One of the world’s most expensive chocolate bars is grown on a tiny plot of land in Ecuador with beans made from semi-wild cacao trees. The 50-gram (about 1.8 ounces) bar rests in a hand-crafted, hardwood box of Spanish elm engraved with an individual bar number, and includes a 116-page booklet. A special utensil is included to keep this richness from melting in your hands.
Only 574 bars were made in 2014, its first year of production. About 500 were sold—at $260 each.
Clearly this is not your average Hershey’s bar. But what makes this extravagant treat so special?
Rarity has a Taste
Several things, claims Jerry Toth, co-founder of the maker To’ak Chocolate. First, his company exclusively uses the beans of the native Ecuadorian Nacional cacao tree from the Arriba region, which was cited by Swiss chocolatiers in the 19th century as being unusually rich and having a floral aroma. This heirloom variety was nearly wiped out in 1916–17 after a disease outbreak. Most commercial-chocolate producing cacao trees in Ecuador are now a hybrid.
There are two ingredients in the chocolate—cacao beans and sugar—and similar to winemaking, To’ak focuses on terroir, looking to express the specific soil and climate conditions. There are only about three acres in production.
To’ak should have its second harvest available in September, Toth said. Five percent of the proceeds go to support the Jama-Coaque Ecological Reserve, which protects more than 1,000 acres of tropical forest in coastal Ecuador. He also pays a premium to the growers and shares 10 percent of the profits with them. The candy is made in Ecuador and then shipped to the U.S.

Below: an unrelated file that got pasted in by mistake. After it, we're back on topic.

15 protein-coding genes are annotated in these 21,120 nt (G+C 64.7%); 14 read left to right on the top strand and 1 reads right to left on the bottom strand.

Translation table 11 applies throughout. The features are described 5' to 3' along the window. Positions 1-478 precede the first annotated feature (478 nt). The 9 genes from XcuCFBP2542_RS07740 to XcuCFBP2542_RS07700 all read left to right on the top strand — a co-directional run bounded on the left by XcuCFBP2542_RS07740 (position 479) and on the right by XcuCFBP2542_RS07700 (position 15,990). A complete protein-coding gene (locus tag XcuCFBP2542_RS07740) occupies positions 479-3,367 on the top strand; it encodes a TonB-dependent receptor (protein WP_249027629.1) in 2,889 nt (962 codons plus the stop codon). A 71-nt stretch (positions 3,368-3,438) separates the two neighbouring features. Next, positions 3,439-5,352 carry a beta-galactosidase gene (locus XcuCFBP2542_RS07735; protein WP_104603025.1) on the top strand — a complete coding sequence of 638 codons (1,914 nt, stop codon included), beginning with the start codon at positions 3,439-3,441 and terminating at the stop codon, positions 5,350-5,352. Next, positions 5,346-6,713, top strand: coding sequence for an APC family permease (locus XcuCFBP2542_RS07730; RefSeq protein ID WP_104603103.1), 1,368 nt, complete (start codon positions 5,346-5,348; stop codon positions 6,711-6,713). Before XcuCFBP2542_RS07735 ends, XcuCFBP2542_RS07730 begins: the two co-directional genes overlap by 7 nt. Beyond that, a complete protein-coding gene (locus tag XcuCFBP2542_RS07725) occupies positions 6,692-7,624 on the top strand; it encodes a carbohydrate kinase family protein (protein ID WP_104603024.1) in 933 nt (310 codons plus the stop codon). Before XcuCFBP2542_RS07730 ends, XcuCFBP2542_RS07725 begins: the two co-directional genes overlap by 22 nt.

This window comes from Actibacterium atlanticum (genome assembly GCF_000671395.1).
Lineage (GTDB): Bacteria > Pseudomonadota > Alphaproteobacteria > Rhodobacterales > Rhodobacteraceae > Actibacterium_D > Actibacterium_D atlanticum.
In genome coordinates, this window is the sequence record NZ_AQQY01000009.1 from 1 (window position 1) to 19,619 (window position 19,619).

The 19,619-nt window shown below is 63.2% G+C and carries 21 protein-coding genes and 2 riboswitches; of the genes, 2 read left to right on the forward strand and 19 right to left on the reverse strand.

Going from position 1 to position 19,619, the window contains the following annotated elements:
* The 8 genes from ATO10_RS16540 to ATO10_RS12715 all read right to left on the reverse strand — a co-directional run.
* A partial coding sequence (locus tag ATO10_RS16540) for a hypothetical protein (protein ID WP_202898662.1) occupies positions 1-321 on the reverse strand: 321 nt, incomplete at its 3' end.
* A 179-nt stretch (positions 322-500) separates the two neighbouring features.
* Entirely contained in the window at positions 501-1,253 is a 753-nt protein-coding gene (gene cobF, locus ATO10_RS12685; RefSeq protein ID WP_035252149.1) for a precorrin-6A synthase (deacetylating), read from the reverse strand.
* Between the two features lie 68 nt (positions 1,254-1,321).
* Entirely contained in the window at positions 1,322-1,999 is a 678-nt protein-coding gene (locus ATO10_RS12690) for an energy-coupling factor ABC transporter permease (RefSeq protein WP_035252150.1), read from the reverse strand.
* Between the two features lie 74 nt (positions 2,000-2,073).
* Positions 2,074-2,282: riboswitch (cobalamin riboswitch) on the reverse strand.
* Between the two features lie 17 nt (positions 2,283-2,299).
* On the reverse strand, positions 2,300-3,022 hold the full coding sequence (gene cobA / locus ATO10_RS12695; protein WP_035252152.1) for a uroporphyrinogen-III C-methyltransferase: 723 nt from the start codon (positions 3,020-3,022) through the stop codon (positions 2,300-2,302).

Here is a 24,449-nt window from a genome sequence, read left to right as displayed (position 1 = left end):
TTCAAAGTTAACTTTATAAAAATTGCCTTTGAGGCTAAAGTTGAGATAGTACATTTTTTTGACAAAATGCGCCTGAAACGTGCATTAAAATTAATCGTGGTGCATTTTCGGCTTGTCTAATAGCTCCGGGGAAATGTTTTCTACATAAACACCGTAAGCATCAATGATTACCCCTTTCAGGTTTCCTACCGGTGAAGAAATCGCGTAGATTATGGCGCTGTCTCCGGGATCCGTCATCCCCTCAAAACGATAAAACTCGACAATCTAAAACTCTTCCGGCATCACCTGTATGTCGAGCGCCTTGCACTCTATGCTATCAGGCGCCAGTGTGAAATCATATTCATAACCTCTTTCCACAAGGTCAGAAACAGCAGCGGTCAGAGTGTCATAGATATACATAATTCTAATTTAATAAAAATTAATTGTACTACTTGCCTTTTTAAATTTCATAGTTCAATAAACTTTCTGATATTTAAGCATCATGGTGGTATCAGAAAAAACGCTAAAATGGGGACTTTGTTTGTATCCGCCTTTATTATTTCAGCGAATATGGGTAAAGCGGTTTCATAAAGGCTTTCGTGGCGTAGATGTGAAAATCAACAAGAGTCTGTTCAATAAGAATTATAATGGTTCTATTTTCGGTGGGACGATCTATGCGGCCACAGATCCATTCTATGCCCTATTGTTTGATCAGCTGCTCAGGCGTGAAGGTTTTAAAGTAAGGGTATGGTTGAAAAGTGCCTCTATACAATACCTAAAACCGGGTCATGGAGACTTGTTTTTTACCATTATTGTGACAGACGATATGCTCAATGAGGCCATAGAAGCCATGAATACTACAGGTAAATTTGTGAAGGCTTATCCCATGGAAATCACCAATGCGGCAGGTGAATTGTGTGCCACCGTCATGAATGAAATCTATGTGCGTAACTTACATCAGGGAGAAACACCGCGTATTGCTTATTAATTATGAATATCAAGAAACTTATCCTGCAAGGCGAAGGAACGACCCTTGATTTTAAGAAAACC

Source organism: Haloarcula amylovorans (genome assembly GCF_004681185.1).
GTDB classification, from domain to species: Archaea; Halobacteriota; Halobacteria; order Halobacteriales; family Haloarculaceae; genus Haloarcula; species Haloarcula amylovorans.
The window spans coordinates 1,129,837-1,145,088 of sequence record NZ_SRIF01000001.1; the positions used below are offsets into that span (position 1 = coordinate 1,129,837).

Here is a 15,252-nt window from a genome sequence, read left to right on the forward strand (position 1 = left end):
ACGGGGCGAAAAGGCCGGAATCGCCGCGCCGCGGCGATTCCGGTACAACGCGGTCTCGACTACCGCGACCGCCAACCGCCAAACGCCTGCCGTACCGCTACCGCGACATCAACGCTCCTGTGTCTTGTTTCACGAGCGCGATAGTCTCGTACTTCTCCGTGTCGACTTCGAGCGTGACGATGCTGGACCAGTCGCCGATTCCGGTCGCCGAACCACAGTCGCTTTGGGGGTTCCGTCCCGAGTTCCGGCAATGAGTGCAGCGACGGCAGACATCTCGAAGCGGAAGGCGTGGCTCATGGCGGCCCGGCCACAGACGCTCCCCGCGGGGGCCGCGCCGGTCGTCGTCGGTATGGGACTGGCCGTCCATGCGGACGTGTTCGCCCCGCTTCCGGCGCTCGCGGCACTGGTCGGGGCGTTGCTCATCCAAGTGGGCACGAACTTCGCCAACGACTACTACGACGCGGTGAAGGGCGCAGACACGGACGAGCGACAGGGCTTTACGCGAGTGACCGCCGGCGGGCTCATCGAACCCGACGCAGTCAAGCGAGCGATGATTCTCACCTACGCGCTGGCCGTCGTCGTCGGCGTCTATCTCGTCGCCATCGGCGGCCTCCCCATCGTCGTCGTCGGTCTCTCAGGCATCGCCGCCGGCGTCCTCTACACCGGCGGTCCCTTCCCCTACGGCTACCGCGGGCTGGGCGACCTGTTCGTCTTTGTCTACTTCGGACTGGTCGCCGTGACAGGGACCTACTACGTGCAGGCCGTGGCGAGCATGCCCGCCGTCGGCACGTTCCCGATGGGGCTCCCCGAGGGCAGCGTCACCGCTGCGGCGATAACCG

Even at the $260 price point, To’ak chocolate is a labor of love, not necessarily a cash cow, Toth said.
“If we wanted to make money, we would not have gone into making chocolate. We’re not two guys in a penthouse on Park Avenue making chocolate,” he said.
Even regular fare can be elevated. Restaurant Melisse in Santa Monica, California, offers a five-cheese agnolotti with white truffles for $120. That’s right—really, really good macaroni and cheese.
But the hallmark of luxury foods is often small supply or extended production time.
For instance, it takes 25 years for female Beluga sturgeon to produce eggs for Beluga caviar, the classic luxury food. But you can’t even buy it in the U.S., as imports were banned in 2005. An alternative is Caspian Osetra caviar, which can go for $345 for one ounce.
True Kobe beef—which is also difficult to get in the U.S.—is even rare in Japan. Only 3,000 head of the Tajima strain of Wagyu cattle, raised in Japan's Hyogo Prefecture, are annually certified as Kobe beef. The Oak Door restaurant in Tokyo’s Grand Hyatt hotels is known for selling real Kobe beef, and 300 grams (10.5 ounces) of Kobe A5 beef sirloin will set you back 24,800 yen, or about $200.
Guess what? Side dishes are extra.
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